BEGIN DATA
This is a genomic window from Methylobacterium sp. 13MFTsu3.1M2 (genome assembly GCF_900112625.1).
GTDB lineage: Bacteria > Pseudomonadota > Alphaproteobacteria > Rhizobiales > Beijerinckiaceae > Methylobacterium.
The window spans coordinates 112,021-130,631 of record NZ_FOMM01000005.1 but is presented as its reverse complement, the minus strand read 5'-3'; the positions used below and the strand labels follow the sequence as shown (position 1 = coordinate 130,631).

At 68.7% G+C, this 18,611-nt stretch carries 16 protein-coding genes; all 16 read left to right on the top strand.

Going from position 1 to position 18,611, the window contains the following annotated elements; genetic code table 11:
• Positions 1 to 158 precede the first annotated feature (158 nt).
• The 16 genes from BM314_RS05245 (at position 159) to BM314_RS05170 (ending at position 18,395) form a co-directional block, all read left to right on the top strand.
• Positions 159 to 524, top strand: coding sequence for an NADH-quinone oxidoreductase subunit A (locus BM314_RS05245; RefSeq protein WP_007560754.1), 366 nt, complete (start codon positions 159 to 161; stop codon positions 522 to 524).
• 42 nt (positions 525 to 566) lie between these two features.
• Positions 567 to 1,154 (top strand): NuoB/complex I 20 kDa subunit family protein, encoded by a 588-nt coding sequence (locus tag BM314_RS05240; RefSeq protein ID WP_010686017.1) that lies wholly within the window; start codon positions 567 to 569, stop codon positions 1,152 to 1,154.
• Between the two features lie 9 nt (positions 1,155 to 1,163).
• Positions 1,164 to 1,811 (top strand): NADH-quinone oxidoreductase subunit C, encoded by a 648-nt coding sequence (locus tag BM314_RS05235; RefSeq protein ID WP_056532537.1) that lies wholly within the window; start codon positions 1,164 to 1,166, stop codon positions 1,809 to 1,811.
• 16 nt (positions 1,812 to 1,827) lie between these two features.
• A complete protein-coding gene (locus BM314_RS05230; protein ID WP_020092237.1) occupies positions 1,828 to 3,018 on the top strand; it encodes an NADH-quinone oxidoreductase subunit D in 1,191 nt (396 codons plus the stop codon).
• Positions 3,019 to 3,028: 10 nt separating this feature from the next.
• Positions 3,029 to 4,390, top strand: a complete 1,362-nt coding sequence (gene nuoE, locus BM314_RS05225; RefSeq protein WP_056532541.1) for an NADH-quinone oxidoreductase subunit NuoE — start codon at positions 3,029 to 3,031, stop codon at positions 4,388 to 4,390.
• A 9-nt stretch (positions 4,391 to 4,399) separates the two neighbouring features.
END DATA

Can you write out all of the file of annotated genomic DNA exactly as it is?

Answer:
This is a genomic window from Methylobacterium sp. 13MFTsu3.1M2 (genome assembly GCF_900112625.1).
GTDB lineage: Bacteria > Pseudomonadota > Alphaproteobacteria > Rhizobiales > Beijerinckiaceae > Methylobacterium.
The window spans coordinates 112,021-130,631 of record NZ_FOMM01000005.1 but is presented as its reverse complement, the minus strand read 5'-3'; the positions used below and the strand labels follow the sequence as shown (position 1 = coordinate 130,631).

At 68.7% G+C, this 18,611-nt stretch carries 16 protein-coding genes; all 16 read left to right on the top strand.

Going from position 1 to position 18,611, the window contains the following annotated elements; genetic code table 11:
• Positions 1 to 158 precede the first annotated feature (158 nt).
• The 16 genes from BM314_RS05245 (at position 159) to BM314_RS05170 (ending at position 18,395) form a co-directional block, all read left to right on the top strand.
• Positions 159 to 524, top strand: coding sequence for an NADH-quinone oxidoreductase subunit A (locus BM314_RS05245; RefSeq protein WP_007560754.1), 366 nt, complete (start codon positions 159 to 161; stop codon positions 522 to 524).
• 42 nt (positions 525 to 566) lie between these two features.
• Positions 567 to 1,154 (top strand): NuoB/complex I 20 kDa subunit family protein, encoded by a 588-nt coding sequence (locus tag BM314_RS05240; RefSeq protein ID WP_010686017.1) that lies wholly within the window; start codon positions 567 to 569, stop codon positions 1,152 to 1,154.
• Between the two features lie 9 nt (positions 1,155 to 1,163).
• Positions 1,164 to 1,811 (top strand): NADH-quinone oxidoreductase subunit C, encoded by a 648-nt coding sequence (locus tag BM314_RS05235; RefSeq protein ID WP_056532537.1) that lies wholly within the window; start codon positions 1,164 to 1,166, stop codon positions 1,809 to 1,811.
• 16 nt (positions 1,812 to 1,827) lie between these two features.
• A complete protein-coding gene (locus BM314_RS05230; protein ID WP_020092237.1) occupies positions 1,828 to 3,018 on the top strand; it encodes an NADH-quinone oxidoreductase subunit D in 1,191 nt (396 codons plus the stop codon).
• Positions 3,019 to 3,028: 10 nt separating this feature from the next.
• Positions 3,029 to 4,390, top strand: a complete 1,362-nt coding sequence (gene nuoE, locus BM314_RS05225; RefSeq protein WP_056532541.1) for an NADH-quinone oxidoreductase subunit NuoE — start codon at positions 3,029 to 3,031, stop codon at positions 4,388 to 4,390.
• A 9-nt stretch (positions 4,391 to 4,399) separates the two neighbouring features.